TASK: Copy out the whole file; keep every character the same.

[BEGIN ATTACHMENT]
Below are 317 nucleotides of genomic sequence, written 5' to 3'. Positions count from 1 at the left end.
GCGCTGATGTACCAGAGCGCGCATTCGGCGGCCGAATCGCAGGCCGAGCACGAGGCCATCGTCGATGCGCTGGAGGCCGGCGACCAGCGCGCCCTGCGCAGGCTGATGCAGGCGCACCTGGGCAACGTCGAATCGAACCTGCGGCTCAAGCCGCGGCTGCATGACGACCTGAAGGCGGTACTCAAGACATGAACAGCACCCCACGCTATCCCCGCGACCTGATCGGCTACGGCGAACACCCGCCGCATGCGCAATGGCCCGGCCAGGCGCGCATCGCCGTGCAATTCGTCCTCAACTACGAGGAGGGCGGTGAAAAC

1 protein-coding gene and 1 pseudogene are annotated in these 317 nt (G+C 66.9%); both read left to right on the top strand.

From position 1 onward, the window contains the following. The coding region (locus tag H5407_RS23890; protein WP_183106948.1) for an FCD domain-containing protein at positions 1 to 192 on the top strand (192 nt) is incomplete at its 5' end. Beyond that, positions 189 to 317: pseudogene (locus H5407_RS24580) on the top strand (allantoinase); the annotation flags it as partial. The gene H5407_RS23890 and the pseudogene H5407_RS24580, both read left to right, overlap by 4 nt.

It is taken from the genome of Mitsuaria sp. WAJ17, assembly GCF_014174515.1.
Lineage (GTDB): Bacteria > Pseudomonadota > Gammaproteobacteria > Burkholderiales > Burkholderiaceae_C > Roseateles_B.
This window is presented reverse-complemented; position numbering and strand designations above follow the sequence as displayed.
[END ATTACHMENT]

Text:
Below are 317 nucleotides of genomic sequence, written 5' to 3'. Positions count from 1 at the left end.
GCGCTGATGTACCAGAGCGCGCATTCGGCGGCCGAATCGCAGGCCGAGCACGAGGCCATCGTCGATGCGCTGGAGGCCGGCGACCAGCGCGCCCTGCGCAGGCTGATGCAGGCGCACCTGGGCAACGTCGAATCGAACCTGCGGCTCAAGCCGCGGCTGCATGACGACCTGAAGGCGGTACTCAAGACATGAACAGCACCCCACGCTATCCCCGCGACCTGATCGGCTACGGCGAACACCCGCCGCATGCGCAATGGCCCGGCCAGGCGCGCATCGCCGTGCAATTCGTCCTCAACTACGAGGAGGGCGGTGAAAAC

1 protein-coding gene and 1 pseudogene are annotated in these 317 nt (G+C 66.9%); both read left to right on the top strand.

From position 1 onward, the window contains the following. The coding region (locus tag H5407_RS23890; protein WP_183106948.1) for an FCD domain-containing protein at positions 1 to 192 on the top strand (192 nt) is incomplete at its 5' end. Beyond that, positions 189 to 317: pseudogene (locus H5407_RS24580) on the top strand (allantoinase); the annotation flags it as partial. The gene H5407_RS23890 and the pseudogene H5407_RS24580, both read left to right, overlap by 4 nt.

It is taken from the genome of Mitsuaria sp. WAJ17, assembly GCF_014174515.1.
Lineage (GTDB): Bacteria > Pseudomonadota > Gammaproteobacteria > Burkholderiales > Burkholderiaceae_C > Roseateles_B.
This window is presented reverse-complemented; position numbering and strand designations above follow the sequence as displayed.